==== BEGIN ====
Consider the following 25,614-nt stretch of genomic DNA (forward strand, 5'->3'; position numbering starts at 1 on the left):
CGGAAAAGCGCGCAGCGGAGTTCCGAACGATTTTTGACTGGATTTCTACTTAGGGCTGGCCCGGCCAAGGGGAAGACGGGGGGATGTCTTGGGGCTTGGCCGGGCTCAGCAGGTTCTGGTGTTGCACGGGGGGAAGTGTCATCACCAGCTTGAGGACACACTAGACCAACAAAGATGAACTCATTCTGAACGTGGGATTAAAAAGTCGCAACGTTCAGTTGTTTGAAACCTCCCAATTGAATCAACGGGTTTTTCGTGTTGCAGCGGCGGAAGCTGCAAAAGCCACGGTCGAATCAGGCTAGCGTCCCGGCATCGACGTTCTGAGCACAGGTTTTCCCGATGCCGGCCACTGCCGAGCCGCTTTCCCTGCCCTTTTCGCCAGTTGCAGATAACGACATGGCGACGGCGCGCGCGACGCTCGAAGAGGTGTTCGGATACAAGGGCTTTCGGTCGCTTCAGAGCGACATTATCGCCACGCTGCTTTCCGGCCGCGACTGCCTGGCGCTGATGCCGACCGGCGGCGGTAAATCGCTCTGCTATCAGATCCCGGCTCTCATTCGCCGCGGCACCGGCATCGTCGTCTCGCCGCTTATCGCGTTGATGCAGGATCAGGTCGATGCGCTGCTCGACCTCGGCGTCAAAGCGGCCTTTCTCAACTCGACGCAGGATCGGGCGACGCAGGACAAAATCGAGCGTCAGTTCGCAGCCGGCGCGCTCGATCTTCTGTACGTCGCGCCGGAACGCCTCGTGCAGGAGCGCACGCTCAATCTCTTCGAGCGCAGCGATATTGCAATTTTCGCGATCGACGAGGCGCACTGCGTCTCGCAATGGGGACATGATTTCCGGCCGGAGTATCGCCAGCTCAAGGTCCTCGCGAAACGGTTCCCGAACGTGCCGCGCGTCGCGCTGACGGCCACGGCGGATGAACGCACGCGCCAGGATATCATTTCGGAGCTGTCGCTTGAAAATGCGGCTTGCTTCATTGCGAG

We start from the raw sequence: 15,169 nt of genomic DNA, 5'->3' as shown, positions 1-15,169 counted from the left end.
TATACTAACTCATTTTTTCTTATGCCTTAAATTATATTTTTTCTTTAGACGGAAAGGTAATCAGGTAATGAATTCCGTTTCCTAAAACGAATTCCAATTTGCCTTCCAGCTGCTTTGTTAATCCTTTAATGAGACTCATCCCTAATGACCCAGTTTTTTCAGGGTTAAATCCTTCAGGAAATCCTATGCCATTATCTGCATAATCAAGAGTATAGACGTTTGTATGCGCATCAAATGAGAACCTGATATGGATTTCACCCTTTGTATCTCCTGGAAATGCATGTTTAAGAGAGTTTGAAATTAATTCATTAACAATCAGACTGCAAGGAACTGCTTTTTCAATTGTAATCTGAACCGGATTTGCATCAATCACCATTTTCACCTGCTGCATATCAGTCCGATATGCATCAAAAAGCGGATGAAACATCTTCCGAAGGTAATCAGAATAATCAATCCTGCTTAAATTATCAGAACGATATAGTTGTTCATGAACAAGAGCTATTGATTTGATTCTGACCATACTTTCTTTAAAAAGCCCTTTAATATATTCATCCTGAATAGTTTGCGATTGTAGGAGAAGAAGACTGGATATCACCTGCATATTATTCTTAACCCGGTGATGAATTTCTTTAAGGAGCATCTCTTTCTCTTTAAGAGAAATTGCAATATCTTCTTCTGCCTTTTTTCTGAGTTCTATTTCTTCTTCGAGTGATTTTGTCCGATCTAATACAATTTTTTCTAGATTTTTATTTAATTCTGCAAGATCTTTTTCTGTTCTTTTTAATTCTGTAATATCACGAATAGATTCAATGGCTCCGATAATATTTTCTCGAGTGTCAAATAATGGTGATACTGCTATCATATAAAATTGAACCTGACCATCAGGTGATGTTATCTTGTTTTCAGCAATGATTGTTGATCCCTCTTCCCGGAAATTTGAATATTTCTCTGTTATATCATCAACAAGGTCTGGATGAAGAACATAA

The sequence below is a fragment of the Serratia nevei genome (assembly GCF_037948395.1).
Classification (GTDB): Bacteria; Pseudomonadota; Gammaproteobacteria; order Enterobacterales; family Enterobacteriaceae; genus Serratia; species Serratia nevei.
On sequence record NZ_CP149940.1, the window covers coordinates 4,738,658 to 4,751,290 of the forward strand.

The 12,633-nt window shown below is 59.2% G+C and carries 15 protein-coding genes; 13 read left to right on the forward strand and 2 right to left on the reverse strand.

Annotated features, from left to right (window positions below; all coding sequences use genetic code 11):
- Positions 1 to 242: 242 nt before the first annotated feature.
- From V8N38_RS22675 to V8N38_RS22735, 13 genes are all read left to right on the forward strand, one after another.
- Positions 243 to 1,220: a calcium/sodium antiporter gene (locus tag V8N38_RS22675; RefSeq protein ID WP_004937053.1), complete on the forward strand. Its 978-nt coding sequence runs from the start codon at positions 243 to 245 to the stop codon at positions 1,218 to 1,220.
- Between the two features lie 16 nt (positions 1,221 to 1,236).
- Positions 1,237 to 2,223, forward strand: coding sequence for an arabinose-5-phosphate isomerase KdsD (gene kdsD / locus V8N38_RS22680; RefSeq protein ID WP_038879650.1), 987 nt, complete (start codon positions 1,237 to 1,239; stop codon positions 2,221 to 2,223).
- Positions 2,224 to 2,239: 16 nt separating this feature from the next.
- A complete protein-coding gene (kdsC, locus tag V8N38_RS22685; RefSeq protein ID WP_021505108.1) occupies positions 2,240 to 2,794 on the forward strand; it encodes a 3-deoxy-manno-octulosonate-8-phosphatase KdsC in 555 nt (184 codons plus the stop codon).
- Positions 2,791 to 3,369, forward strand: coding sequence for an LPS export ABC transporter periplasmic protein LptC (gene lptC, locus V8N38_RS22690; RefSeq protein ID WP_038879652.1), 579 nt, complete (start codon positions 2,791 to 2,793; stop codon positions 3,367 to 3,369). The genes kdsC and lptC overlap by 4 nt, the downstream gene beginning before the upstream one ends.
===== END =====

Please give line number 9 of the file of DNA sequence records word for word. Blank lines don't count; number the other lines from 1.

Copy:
Annotated features, from left to right (window positions below; all coding sequences use genetic code 11):